Ghost Fightin’ Treasure Hunters won Kinderspiel des Jahres in 2014 and that is the reason I bought it. I was browsing on Amazon of all places for some party games to play in the garden during the first lockdown and Amazon recommended this game to me which is odd because it’s a board game and I was looking for something for the kids to throw water into.
Seeing that Ghost Fightin’ Treasure Hunters had won an award made me realise it must be good. I like Kinder Eggs so Kinderspiel has the word Kinder in it, must be good I thought!
Actually, the Kinderspiel des Jahres (Children’s Game of the year) is quite a prestigious award to receive. The game was designed by Brian Yu who brought us Desert Bizarre, Pictionary Mania and a few other titles I have not played although, if his other titles are little gems like this one then I am willing to try them out.
The premise of this game is that there is a mansion filled with treasure and it’s your job, along with three friends or possibly co-workers at a factory where children are forced to produce gems, to head into the mansion and bring the gems out, but there is a catch, for some unknown reason the gems can only be brought out in number order, not only do you have to go and see the gems to find out what their number is but the house is full of GHOSTS!!
Ghost fighting treasure hunters is a family favourite. My children love it and despite the premise and simplicity of play, I really like it too.
In a turn, each player rolls a dice, draws a card and moves. The card is drawn from a community deck that in this game is comprised of either a letter and ghost image, a reshuffle or a penalty card. These penalties could lock/unlock all the green or blue doors, have you draw a number of cards or reshuffle the deck.
If you draw a Ghost card with a room letter you must add a green ghost to that room. This is fine until you have to enter that room or worse still, there are already two ghosts in there. If this is the case the room becomes haunted a Red Ghost is placed inside.
If all six of the red ghosts are placed on the board, its game over and you lose. However, escape with the gems, in order before 6 rooms become haunted and you win.
You cannot pick up a gem when there is a ghost in a room or if the room is haunted so you must fight the ghosts to be able to leave.
The fighting part of the game is handled by two black fighting dice, which have one blank side, one red ghost and 4 green ghosts.
To defeat a ghost you must roll a dice that has the corresponding coloured Ghost on it. If you are in a room alone rolling a green ghost is not too hard but you can only roll one dice which means that the odds of killing a red ghost on your own are 0.16667. If there are two or more characters in the room you can roll two attack dice and your odds increase to 0.30556, moreover, there are more attacks per round so the chances of killing a red ghost increase.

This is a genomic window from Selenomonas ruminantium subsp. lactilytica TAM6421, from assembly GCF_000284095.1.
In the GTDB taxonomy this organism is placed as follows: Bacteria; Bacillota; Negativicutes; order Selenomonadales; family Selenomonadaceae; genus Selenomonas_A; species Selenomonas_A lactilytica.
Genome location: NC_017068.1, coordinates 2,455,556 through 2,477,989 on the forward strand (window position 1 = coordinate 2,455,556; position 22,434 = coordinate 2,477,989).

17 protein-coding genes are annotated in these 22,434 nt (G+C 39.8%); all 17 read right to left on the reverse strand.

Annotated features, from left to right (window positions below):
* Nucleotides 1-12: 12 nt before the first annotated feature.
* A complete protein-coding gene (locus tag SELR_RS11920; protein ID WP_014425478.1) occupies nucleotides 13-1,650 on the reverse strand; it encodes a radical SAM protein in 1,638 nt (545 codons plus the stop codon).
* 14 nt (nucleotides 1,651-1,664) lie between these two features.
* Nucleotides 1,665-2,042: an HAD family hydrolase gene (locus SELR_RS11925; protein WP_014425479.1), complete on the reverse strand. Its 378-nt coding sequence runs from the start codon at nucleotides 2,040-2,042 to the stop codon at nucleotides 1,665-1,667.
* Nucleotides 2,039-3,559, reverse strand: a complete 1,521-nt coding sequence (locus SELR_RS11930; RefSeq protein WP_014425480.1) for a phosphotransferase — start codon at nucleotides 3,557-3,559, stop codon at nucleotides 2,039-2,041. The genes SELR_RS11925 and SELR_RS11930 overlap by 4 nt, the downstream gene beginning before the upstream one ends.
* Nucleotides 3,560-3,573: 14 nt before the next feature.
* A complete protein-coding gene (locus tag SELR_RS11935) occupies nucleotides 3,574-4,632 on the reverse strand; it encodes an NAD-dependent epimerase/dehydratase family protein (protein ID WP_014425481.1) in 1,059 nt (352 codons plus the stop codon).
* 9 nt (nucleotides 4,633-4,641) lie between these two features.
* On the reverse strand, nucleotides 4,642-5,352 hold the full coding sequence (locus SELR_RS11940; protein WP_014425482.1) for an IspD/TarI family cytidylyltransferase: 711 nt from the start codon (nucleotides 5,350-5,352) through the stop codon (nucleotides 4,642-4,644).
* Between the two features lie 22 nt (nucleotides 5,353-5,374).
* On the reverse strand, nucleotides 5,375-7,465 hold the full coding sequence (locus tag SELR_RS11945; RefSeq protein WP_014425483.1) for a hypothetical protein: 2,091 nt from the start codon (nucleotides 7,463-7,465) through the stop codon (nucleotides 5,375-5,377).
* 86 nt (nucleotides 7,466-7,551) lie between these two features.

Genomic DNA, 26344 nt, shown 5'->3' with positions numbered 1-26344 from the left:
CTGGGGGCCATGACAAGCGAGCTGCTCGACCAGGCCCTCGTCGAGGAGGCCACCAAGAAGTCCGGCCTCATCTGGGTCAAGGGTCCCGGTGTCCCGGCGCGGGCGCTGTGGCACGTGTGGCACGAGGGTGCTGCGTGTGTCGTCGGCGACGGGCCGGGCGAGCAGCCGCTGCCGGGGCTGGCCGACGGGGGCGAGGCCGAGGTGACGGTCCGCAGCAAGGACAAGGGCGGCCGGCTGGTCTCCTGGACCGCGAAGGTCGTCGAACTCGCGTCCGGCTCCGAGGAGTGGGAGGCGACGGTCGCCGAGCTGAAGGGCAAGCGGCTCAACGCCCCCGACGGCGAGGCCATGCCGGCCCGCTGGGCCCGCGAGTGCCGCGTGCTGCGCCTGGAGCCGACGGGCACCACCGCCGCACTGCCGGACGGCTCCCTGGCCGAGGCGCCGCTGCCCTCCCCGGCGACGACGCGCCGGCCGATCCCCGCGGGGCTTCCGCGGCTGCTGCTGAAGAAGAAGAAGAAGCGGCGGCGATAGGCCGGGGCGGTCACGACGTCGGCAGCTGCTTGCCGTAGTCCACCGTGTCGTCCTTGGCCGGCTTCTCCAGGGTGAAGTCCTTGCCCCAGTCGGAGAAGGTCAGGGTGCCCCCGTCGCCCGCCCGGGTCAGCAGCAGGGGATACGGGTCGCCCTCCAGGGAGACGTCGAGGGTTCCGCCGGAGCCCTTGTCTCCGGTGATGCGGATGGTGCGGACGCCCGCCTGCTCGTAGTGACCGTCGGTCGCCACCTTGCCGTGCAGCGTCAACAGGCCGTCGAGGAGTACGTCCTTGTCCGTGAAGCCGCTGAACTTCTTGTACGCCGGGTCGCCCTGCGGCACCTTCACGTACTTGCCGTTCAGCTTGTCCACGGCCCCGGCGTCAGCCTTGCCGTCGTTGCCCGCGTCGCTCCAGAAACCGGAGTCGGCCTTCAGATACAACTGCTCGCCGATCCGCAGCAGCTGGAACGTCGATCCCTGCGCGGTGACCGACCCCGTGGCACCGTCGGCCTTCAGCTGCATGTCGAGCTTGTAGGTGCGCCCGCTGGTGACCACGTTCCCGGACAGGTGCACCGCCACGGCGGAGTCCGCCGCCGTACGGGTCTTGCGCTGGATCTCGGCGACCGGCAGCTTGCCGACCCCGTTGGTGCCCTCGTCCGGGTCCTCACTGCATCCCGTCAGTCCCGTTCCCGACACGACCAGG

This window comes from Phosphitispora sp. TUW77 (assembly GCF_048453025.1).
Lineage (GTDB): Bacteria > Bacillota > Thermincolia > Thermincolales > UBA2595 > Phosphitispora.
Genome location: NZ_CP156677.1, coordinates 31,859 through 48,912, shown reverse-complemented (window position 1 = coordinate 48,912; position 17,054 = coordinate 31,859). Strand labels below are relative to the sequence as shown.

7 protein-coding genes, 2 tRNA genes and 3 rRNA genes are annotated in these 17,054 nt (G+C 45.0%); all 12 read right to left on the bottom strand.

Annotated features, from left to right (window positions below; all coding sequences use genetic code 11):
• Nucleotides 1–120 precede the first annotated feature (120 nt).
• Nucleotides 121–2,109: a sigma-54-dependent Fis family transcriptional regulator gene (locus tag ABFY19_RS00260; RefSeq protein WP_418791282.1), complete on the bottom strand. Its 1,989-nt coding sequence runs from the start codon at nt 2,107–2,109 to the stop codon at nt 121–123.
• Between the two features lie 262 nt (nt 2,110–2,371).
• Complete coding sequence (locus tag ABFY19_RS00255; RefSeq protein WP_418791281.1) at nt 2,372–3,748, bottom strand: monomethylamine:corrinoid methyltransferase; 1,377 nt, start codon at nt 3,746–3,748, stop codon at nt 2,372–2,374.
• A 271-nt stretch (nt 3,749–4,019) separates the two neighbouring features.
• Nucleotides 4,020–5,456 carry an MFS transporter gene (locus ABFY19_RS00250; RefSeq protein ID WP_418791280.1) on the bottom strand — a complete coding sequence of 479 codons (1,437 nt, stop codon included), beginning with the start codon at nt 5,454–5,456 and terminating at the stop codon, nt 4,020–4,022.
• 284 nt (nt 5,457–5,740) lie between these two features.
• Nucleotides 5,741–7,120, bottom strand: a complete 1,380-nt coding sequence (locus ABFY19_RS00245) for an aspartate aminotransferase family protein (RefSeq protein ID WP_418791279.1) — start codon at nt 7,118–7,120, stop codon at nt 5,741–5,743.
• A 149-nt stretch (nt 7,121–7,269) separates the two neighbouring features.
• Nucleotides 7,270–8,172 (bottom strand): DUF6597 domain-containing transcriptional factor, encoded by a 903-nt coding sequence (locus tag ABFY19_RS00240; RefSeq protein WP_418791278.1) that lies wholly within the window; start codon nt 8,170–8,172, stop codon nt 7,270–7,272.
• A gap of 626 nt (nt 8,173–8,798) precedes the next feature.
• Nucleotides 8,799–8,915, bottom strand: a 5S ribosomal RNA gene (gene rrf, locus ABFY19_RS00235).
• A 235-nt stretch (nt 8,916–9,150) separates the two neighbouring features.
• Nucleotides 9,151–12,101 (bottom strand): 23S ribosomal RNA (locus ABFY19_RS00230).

With a simple premise and a game made for children, you would imagine that was all there would be to it however, this game requires teamwork, tactics and a good deal of luck.
Firstly, whilst not defined there are three phases to each game, there is the exploration phase while you move from room to room fighting ghosts and turning over gems to find out the extraction order.
Next, you have the planning phase where your teamwork out who will do what and then you have the panic or execution phase while you desperately race to get the gems out while you are filling the mansion with ghosts each turn, bringing you closer and closer to your ultimate demise.
The phases are not separated in any way and each is merged with the next but what you have is essentially a fun family game that requires tactics and team management in order to win.
Working out who will go where, who will carry what gems, who will fight and how to all escape before there are too many haunted rooms creates a lot of fun and genuine excitement.
There is a lot of fun to be had but the joy for me spending time with the children and hearing their plans, hearing their shrieks of excitement as things go right, or wrong.
Moving on to the components and everything is very well made. The board is bright and colourful, rooms are clearly defined. The ghost models both red and green are very well made and will last a long time. The character models feel a little rubbery and the cardboard components, gems and cards, may fail before everything else. It may have been a better option to have used plastic gems as they are being put into and out of a backpack time and again. So far, after about 20 or so games they are holding up reasonably well but these will be the parts that wear first. I would like to think I will play this game with my grandchildren in the future so I would like it to last.
Ghost Fightin’ Treasure Hunters is a really great family game that will have everyone laughing and talking together. The combat is simple but fun, the planning and panicking are real and the concepts are easy to understand. This is a true family favourite that I hope my children and I will play for many years to come.
I may 3D Print some gems to keep things going a little longer and I wish there were an option to have 6 players rather than just four but I think a lot of the fun may be in the fact you cannot be everywhere to handle all the ghosts all the time. A game worthy of your money in my opinion.
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